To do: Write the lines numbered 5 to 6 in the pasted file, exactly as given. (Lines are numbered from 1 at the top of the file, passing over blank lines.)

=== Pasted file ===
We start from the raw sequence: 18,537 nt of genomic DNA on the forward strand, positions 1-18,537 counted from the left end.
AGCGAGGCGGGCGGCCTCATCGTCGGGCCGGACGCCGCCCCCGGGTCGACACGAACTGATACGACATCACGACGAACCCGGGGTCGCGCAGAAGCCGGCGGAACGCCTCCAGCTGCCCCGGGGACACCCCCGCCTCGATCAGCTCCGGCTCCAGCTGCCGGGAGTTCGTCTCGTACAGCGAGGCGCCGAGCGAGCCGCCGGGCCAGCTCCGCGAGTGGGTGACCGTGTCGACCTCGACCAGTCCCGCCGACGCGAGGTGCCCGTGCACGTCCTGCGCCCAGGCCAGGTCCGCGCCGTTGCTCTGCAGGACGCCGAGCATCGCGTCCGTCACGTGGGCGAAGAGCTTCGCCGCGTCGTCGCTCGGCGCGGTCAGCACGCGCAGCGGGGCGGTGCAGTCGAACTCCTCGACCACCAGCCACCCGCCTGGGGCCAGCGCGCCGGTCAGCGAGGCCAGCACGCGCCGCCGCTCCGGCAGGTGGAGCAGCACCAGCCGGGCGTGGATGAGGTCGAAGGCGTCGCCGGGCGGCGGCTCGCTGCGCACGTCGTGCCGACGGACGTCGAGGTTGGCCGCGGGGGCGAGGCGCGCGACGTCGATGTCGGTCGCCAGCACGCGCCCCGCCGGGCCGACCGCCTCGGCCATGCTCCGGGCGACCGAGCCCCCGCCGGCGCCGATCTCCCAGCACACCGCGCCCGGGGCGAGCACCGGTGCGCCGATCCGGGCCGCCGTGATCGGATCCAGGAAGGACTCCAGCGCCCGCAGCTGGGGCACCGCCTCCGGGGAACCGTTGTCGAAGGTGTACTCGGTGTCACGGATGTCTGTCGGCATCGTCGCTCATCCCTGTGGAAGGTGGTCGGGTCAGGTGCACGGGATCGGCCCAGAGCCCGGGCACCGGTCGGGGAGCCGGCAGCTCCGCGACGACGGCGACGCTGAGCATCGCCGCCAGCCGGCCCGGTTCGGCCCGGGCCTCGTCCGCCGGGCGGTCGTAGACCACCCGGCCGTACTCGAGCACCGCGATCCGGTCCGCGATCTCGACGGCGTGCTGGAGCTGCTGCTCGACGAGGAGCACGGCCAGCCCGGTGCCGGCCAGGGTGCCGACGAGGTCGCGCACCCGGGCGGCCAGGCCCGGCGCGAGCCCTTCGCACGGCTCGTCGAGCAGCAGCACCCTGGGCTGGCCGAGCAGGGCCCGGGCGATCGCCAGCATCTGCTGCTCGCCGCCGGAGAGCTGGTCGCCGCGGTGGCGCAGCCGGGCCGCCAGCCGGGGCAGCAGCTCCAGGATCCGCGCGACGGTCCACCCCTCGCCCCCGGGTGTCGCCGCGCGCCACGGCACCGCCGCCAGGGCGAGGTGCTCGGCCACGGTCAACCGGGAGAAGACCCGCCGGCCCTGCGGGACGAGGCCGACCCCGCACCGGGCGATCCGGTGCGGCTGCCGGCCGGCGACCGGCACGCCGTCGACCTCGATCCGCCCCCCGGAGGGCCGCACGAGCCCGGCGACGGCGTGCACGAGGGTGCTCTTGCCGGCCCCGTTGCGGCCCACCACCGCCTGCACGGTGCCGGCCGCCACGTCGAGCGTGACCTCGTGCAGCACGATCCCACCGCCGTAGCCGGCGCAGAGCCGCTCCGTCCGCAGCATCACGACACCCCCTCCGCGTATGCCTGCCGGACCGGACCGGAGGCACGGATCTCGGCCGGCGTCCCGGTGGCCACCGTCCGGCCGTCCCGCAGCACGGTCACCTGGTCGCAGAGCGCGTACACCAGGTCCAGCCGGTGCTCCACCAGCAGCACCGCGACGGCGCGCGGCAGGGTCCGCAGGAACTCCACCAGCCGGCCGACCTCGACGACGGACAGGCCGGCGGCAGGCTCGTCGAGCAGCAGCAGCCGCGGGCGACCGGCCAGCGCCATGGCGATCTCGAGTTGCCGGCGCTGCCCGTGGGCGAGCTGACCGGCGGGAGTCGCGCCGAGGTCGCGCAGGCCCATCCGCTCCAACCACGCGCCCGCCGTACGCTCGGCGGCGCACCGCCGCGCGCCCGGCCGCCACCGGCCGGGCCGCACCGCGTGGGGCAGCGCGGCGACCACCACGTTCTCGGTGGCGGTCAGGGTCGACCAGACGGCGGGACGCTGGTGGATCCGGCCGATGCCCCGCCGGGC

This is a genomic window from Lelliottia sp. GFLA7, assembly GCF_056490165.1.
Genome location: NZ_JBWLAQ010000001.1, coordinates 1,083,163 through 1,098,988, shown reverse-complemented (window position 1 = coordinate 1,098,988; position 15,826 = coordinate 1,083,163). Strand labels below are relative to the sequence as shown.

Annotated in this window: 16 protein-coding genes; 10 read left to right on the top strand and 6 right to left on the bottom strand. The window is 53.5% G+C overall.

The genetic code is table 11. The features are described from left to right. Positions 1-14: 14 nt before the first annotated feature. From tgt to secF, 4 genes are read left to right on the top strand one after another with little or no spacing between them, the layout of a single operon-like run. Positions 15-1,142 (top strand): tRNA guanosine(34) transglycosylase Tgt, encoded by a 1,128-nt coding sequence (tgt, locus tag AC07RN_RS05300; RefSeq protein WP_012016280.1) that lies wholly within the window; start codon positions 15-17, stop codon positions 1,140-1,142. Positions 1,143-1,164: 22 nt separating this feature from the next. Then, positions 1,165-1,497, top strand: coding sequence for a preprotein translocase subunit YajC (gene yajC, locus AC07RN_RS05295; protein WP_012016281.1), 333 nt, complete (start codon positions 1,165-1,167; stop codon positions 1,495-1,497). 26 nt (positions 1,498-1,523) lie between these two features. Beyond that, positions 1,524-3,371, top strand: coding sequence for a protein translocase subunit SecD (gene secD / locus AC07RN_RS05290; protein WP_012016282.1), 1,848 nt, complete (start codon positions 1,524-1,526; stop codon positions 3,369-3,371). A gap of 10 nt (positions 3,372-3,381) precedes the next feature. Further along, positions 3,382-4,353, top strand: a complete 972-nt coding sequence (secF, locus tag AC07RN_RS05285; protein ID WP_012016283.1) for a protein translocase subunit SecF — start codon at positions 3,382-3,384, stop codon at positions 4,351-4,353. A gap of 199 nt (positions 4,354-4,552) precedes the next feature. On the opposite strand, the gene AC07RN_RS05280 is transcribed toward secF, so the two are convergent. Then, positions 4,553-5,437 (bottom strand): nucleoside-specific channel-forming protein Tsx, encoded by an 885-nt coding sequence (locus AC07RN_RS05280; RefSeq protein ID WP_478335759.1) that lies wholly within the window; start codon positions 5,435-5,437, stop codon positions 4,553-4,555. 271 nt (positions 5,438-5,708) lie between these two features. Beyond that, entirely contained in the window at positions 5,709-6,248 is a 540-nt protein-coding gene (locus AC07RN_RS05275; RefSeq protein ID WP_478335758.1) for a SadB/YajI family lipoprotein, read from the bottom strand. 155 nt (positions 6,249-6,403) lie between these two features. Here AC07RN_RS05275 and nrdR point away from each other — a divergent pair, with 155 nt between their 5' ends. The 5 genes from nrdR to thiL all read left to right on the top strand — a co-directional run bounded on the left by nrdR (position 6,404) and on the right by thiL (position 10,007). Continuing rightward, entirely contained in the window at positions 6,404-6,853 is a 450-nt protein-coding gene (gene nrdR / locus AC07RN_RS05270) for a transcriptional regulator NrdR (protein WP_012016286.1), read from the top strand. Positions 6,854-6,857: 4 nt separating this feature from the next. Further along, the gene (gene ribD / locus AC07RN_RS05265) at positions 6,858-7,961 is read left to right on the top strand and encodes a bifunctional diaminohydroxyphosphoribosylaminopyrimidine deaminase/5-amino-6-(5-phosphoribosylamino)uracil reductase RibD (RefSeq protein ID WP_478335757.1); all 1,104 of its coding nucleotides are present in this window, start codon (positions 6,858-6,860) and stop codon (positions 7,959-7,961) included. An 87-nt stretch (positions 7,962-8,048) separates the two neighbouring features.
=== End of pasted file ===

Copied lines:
Annotated in this window: 16 protein-coding genes; 10 read left to right on the top strand and 6 right to left on the bottom strand. The window is 53.5% G+C overall.

The genetic code is table 11. The features are described from left to right. Positions 1-14: 14 nt before the first annotated feature. From tgt to secF, 4 genes are read left to right on the top strand one after another with little or no spacing between them, the layout of a single operon-like run. Positions 15-1,142 (top strand): tRNA guanosine(34) transglycosylase Tgt, encoded by a 1,128-nt coding sequence (tgt, locus tag AC07RN_RS05300; RefSeq protein WP_012016280.1) that lies wholly within the window; start codon positions 15-17, stop codon positions 1,140-1,142. Positions 1,143-1,164: 22 nt separating this feature from the next. Then, positions 1,165-1,497, top strand: coding sequence for a preprotein translocase subunit YajC (gene yajC, locus AC07RN_RS05295; protein WP_012016281.1), 333 nt, complete (start codon positions 1,165-1,167; stop codon positions 1,495-1,497). 26 nt (positions 1,498-1,523) lie between these two features. Beyond that, positions 1,524-3,371, top strand: coding sequence for a protein translocase subunit SecD (gene secD / locus AC07RN_RS05290; protein WP_012016282.1), 1,848 nt, complete (start codon positions 1,524-1,526; stop codon positions 3,369-3,371). A gap of 10 nt (positions 3,372-3,381) precedes the next feature. Further along, positions 3,382-4,353, top strand: a complete 972-nt coding sequence (secF, locus tag AC07RN_RS05285; protein ID WP_012016283.1) for a protein translocase subunit SecF — start codon at positions 3,382-3,384, stop codon at positions 4,351-4,353. A gap of 199 nt (positions 4,354-4,552) precedes the next feature. On the opposite strand, the gene AC07RN_RS05280 is transcribed toward secF, so the two are convergent. Then, positions 4,553-5,437 (bottom strand): nucleoside-specific channel-forming protein Tsx, encoded by an 885-nt coding sequence (locus AC07RN_RS05280; RefSeq protein ID WP_478335759.1) that lies wholly within the window; start codon positions 5,435-5,437, stop codon positions 4,553-4,555. 271 nt (positions 5,438-5,708) lie between these two features. Beyond that, entirely contained in the window at positions 5,709-6,248 is a 540-nt protein-coding gene (locus AC07RN_RS05275; RefSeq protein ID WP_478335758.1) for a SadB/YajI family lipoprotein, read from the bottom strand. 155 nt (positions 6,249-6,403) lie between these two features. Here AC07RN_RS05275 and nrdR point away from each other — a divergent pair, with 155 nt between their 5' ends. The 5 genes from nrdR to thiL all read left to right on the top strand — a co-directional run bounded on the left by nrdR (position 6,404) and on the right by thiL (position 10,007). Continuing rightward, entirely contained in the window at positions 6,404-6,853 is a 450-nt protein-coding gene (gene nrdR / locus AC07RN_RS05270) for a transcriptional regulator NrdR (protein WP_012016286.1), read from the top strand. Positions 6,854-6,857: 4 nt separating this feature from the next. Further along, the gene (gene ribD / locus AC07RN_RS05265) at positions 6,858-7,961 is read left to right on the top strand and encodes a bifunctional diaminohydroxyphosphoribosylaminopyrimidine deaminase/5-amino-6-(5-phosphoribosylamino)uracil reductase RibD (RefSeq protein ID WP_478335757.1); all 1,104 of its coding nucleotides are present in this window, start codon (positions 6,858-6,860) and stop codon (positions 7,959-7,961) included. An 87-nt stretch (positions 7,962-8,048) separates the two neighbouring features.